Low between the hills that surround the Kathmandu valley, the lush green landscape around Nepal's capital belies a troubling debate taking place in the country about the safety of women and children.
Although India has hit international headlines in recent years following a growing number of violent sexual attacks, in Nepal, its smaller neighbour to the north, a similar trend is emerging.
A recently released police report found that 1,480 incidents of rape were reported in Nepal last year, almost double the number for 2016, with many more thought to have gone unreported.
The rape and murder of 13-year-old Nirmala Panta four weeks ago has enraged Nepalese rights groups and shocked the country. The teenager had reportedly gone to a friend's home in Kanchanpur, western Nepal, to do her homework but was later found dead in a sugar cane field halfway between there and her home, 1km away.
A 41-year-old convicted killer has been charged with the crime, and two women whose home the teenager visited that evening have been arrested. But when police last week presented the main suspect, believed to be a “mentally unstable” man, locals were enraged, claiming he was not the attacker and that police had concocted a cover-up.
The perceived conspiracy then triggered violent protests in Kanchanpur that last Friday saw a 17-year-old boy shot dead by police and 24 people injured. The army has since enacted night-time curfews in several local districts as tensions remain high.
Protests have spread to Kathmandu, where several hundred people gathered in the monsoon rain on August 25th. Some re-enacted scenes of attacks against women to highlight the shocking violence involved.
“Two levels of interventions must be carried out in dealing with cases of rape and sexual violence,” politician and former BBC journalist Rabindra Mishra told local media. “[The] first level of intervention must be carried out from government and policymaking level, and second from the level of citizens.”
Reports of violent sexual attacks against women and children have become increasingly common in Nepal. The horrific rape and subsequent death of a six-year-old girl in 2015 was one of the first incidents to highlight what rights groups have called an emerging epidemic – one for which justice is rarely seen to be served.
Reports of violent attacks on women around the country now feature in local newspapers such as the Kathmandu Post and Himalayan Times almost every day.
Despite a billion-euro tourism industry centred on trekking and mountaineering, Nepal remains one of the poorest and most corrupt countries in Asia. The April 2015 earthquake that killed almost 9,000 people left millions homeless and destroyed half the country’s gross domestic product.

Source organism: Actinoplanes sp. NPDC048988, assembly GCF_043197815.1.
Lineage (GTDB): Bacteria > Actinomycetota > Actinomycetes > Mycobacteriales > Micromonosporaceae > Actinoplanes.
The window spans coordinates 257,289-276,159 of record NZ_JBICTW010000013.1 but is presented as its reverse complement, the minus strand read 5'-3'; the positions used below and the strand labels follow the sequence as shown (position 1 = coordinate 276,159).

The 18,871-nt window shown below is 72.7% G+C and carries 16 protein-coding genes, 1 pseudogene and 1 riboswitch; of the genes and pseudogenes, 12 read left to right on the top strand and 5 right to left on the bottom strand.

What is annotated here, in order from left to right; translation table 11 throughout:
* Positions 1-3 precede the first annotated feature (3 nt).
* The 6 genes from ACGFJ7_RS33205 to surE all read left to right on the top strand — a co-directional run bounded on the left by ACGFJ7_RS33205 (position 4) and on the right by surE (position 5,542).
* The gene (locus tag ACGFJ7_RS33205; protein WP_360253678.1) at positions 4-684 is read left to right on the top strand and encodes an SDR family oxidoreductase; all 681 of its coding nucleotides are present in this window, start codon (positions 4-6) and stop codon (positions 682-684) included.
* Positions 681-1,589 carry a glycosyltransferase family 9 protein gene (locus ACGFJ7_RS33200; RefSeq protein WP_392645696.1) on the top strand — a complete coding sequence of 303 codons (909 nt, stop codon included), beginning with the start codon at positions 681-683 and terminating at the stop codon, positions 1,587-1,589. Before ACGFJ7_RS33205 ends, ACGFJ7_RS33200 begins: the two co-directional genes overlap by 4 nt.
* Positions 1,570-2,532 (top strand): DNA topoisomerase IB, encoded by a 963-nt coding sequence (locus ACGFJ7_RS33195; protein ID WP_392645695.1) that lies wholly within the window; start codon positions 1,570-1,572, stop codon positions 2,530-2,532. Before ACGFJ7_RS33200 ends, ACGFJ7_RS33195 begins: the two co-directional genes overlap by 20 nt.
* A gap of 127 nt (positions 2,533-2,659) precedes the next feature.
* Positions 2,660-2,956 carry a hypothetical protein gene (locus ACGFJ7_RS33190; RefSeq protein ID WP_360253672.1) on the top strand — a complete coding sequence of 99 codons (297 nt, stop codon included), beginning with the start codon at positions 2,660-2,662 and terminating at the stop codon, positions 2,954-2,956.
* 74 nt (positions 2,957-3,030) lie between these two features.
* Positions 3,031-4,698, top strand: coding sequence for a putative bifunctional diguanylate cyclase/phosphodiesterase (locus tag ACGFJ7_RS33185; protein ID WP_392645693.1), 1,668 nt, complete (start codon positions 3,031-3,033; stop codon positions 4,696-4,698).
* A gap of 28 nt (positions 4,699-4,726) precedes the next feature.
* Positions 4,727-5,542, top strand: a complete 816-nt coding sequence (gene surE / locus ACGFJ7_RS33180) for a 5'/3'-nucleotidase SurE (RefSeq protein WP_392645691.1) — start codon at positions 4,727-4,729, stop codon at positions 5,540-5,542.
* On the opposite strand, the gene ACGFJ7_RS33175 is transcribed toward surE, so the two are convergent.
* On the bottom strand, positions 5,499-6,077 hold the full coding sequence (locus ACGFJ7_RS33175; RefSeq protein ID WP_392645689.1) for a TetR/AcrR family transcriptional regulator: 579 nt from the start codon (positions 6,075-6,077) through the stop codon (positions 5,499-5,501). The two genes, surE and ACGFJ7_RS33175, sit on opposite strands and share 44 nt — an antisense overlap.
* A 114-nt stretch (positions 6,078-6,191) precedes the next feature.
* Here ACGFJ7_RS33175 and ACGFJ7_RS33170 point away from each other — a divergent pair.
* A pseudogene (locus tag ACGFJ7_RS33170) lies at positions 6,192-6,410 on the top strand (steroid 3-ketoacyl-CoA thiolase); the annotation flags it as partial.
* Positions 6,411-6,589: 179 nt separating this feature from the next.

At the same time, recent years have seen significant advances in women’s rights. One-third of seats in the higher and lower houses of government, as well as membership of political parties, is reserved for women, and about 14,000 women were elected to Nepal’s local municipalities last year.
Bidhya Devi Bhandari was returned for a second term as Nepal's president, a largely ceremonial post, last March. She made a Forbes magazine list of the most powerful women in the world in 2016. Last year, the banishing of menstruating women to outdoor huts, a practice called chhaupadi, was banned. A rape conviction now carries a 20-year jail term.
Patriarchal and feudal
And yet, such advances in what for centuries has been a deeply patriarchal and feudal society continue to face stiff cultural opposition. Discrimination against women is rife, with Nepal ranked behind Swaziland and Tajikistan in the World Economic Summit's Global Gender Gap report for 2017.
Almost 45 per cent of Nepalese women are thought to be illiterate (far more than Nepalese men) while, according to the Himalayan Times, the maternal mortality rate is 258 per 100,000 live births. By comparison, India's is 174 while in Europe it stands at 16 per 100,000 live births.
Despite the banning of chhaupadi, in January a 21-year-old woman from a rural district of Nepal died of suspected smoke inhalation after being forced to sleep in a hut.
Last week, the municipal authorities in Kanchanpur paid out the equivalent of €2,270 to Nirmala Panta’s grieving family. (Relatives of the boy shot dead by police during the protest received a similar amount in compensation.)
Just four days after her murder on July 27th, Panta was cremated on the shores of the remote Mahakali river by a small group of relatives. A police escort stood by watching.
The fear and expectation in Nepal as it struggles on numerous fronts is that the teenager’s tragic murder won’t be the last to make headlines.